Mirages: The Unexpurgated Diary of Anaïs Nin, 1939-1947
- By Anaïs Nin; edited by Paul Herron
- Swallow Press
- 440 pp.
- Reviewed by Philip K. Jason
- August 12, 2014
A new, unexpurgated volume of the author's diaries.
Anaïs, Anaïs, my darling. We’ve waited so long to hear your full voice as you confront the threshold of early middle age. Finally, 17 years after the last section of your unexpurgated diary appeared, we are able to savor not only that transition, but also the progression from your sometimes exotic, often erotic life in and around Paris to your life in New York. New York: the place where you matured from a girl to a young wife. The place you escaped on a grand adventure in pursuit of the artistic climate that you sought.
New York: the place that now seems coarse and unwelcoming. The cultural headquarters of barbarian America is not the ground best suited for your continued personal and artistic growth. Something is missing.
Something is always missing. In your journal, which you devote largely to your love affairs, what’s often missing is the ideal, transcendent union that you always, perhaps foolishly, seek. Your longtime lover Henry Miller follows you here. His coldness and rationality are quite at home in the U. S., but he is no longer the inspiration, soul mate, and passion center of your life. He has served his purpose, helping to verify your identity as a creative artist and an alluring woman. And he is growing old.
Hugo, your supportive husband whom you love without passion — whom you betray on an almost daily basis — has been noble in his selflessness. Still, he has been only a bank employee. What kind of mate is that? You encourage him to explore his artistic and passionate side — and he does. You steer him toward overcoming his inhibitions — and he makes progress. The reinvented Hugo becomes assertive, even demanding. He is no longer so malleable and obsequious. Anaïs, sorceress, what have you created?
Something is always missing, and when it finally shows itself, then something else is missing.
Poor Gonzalo More, your big bear of a lover, the lazy Peruvian Marxist who can never get anything done but can rise to the occasion in bed. The man enslaved by his always sickly wife. Is there a future here? Can he be the ultimate soul mate? He helps you work the letter press, and you name its imprint after him: Gemor Press.
If only these men, each with his own appeal and fatal attraction to you, could be combined into one perfect lover. Anaïs, when will you learn that ideals are only ideals? That illusions are meant to be broken. That dreams are preludes to wakefulness.
As you moan: “Oh, god, there is such a labyrinth of suffering from which I’m making superhuman efforts to escape. There is such sadness and fatigue at the struggle to gain freedom, reality and space, but what wonderful art is created out of it. I want to create the neurosis of our time. But I’m so sick of it.”
Each lover is the fulfillment of the dream for a while, maybe for several whiles, but each is also a mirage — an imaginary person your needs have created. And these mirages are getting old; your youthful self responds to them less and less. You have given them so much time, so much enchantment, invested so much in their perfectibility. And each of them has let you down.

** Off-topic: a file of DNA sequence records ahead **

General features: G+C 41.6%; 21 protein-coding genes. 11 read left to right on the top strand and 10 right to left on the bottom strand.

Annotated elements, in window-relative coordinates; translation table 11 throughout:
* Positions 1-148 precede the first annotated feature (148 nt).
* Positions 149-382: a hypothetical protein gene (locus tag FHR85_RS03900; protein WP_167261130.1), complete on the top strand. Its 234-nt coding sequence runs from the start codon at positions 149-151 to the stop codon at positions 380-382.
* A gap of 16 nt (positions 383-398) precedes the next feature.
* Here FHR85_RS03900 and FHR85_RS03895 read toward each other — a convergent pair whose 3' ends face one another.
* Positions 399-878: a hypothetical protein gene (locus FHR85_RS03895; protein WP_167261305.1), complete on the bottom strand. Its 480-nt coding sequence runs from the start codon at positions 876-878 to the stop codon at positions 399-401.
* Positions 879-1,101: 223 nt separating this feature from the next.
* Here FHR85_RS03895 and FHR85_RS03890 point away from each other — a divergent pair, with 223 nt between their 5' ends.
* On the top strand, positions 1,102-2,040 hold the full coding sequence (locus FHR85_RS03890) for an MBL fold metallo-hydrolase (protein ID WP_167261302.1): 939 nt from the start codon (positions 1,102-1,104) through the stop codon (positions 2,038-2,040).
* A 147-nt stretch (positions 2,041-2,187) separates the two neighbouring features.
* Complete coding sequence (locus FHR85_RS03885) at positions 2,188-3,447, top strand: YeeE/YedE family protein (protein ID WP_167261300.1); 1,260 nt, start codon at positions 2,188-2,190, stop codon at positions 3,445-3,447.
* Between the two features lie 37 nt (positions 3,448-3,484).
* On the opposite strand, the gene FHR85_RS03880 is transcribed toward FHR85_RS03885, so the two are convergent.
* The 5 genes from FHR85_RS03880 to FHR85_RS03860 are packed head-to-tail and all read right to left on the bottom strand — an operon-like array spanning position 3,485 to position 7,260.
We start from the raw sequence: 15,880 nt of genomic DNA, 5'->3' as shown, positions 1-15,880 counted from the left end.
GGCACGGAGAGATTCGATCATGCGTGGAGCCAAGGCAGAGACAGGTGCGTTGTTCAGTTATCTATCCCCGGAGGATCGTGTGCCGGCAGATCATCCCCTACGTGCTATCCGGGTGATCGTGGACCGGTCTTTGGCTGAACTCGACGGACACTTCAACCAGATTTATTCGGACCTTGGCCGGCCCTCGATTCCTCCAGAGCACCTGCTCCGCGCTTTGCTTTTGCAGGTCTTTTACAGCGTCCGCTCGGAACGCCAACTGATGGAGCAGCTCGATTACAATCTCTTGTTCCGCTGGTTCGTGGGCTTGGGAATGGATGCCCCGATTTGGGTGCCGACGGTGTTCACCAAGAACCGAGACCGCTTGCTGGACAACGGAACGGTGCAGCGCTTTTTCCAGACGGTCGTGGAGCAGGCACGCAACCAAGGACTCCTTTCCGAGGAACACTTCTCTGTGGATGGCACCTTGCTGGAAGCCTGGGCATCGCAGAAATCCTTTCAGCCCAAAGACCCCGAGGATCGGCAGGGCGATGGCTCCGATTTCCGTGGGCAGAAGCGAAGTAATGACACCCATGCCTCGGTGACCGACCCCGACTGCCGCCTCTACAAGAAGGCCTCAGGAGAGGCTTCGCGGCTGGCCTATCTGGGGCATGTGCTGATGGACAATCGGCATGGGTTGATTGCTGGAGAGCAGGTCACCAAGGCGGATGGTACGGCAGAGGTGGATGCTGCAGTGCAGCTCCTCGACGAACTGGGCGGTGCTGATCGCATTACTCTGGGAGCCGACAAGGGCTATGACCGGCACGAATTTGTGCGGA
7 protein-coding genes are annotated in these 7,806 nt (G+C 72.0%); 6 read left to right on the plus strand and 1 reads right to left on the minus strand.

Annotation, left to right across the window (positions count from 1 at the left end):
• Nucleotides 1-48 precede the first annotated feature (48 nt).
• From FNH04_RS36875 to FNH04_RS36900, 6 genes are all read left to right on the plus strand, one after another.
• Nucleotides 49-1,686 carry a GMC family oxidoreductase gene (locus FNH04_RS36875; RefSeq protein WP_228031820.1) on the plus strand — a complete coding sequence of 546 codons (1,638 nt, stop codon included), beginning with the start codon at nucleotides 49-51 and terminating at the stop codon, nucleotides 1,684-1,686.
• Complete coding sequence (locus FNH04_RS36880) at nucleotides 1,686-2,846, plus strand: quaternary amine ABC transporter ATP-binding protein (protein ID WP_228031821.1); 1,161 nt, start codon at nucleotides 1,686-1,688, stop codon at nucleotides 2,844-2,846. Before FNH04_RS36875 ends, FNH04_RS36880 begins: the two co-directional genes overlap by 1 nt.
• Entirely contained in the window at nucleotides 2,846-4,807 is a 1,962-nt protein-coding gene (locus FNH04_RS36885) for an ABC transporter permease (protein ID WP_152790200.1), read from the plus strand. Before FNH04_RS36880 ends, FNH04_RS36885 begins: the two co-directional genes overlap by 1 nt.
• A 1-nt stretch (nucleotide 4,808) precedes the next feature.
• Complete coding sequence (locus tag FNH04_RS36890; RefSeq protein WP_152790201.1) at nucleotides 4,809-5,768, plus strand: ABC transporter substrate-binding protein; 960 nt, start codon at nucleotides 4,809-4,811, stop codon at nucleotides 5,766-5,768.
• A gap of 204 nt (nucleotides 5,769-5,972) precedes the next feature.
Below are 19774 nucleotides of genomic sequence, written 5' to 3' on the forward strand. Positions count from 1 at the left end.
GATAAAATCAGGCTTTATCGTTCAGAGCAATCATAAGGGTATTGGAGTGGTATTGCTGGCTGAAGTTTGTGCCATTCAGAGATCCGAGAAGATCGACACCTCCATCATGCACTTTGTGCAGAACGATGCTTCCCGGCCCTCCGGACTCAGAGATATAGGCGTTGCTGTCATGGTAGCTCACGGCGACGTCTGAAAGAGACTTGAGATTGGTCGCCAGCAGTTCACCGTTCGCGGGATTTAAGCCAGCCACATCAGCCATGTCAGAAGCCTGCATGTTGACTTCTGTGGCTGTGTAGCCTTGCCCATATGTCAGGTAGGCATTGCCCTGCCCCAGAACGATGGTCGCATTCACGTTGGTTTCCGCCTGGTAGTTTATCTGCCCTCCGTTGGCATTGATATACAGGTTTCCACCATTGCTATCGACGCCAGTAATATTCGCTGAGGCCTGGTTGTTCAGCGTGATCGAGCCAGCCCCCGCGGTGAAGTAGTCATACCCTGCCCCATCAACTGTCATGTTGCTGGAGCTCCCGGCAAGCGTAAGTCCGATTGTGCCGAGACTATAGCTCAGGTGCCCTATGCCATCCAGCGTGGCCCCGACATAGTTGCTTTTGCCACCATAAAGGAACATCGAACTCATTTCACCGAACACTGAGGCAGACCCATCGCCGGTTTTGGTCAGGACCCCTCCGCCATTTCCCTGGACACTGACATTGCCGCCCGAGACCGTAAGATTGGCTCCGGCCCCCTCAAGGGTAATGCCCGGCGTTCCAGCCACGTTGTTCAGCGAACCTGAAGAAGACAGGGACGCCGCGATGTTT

What’s wrong with them? What’s wrong with you? Does Clement Staff, your most recent analyst, have the answers? Or is he, too, blinded by his infatuation, unable to see beyond your many veils?
Having turned 40, you now turn to men (boys?) half your age. You are their priestess. You understand what their parents don’t. You value their strivings. You initiate them into highly sexualized behavior and identities. Your body is a revolving door. Many of these youngsters are homosexuals, others are equivocating. In the end, not one of them — not even the precocious Gore Vidal — is growing up fast enough. Or are they maturing too fast, before you have molded them?
Anaïs, you are many women. You have invented many versions or phases of yourself. It is all in your diary: the charitable deceits, the masks, the ecstasies, the fear, the intervals of seeming death, the carousel of possibilities. As you note, “There is sadness for the dying selves that must be killed for the sake of the new ones.”
You have difficulty transforming the women you sketch in your diary — Luise Rainer and others — into authentic characters in your fiction. The men, as well, are best left in your other, scripted, self — the diary-self.
Your books, for the most part self-published, find both enthusiasts and hostile critics. A coterie of devotees sustains you socially and emotionally, but not financially. Even when a major publishing house, Dutton, publishes several volumes, having a reputable imprimatur does not bring success. None goes beyond a first printing. Your seduction of the powerful critic Edmund Wilson is a dead end.
The oscillation stretches on and on. The occasional successes bringing interludes of frenzied, joyful self-esteem, and then the deadfall chill of despair. There is no peace.
How do you go on? You go on. Endurance is your game plan. In another 20 years, it will pay off. Your art has been waiting for the 1960s. The man you meet as this diary volume closes will help you get there; you’ll be esteemed as the woman-artist you yearn to be.
Meanwhile, your intricate, obsessive self-study is laid out here: exquisitely nuanced, ornate, delicate, and raw, endlessly evocative and provocative. Nobody does it better. Your house or mine?
Philip K. Jason is the editor of the trailblazing Anaïs Nin Reader (1973), author of Anaïs Nin and Her Critics (1993), and editor of The Critical Response to Anaïs Nin (1996). He has also written dozens of articles, book chapters, and reference-book entries on this intriguing author.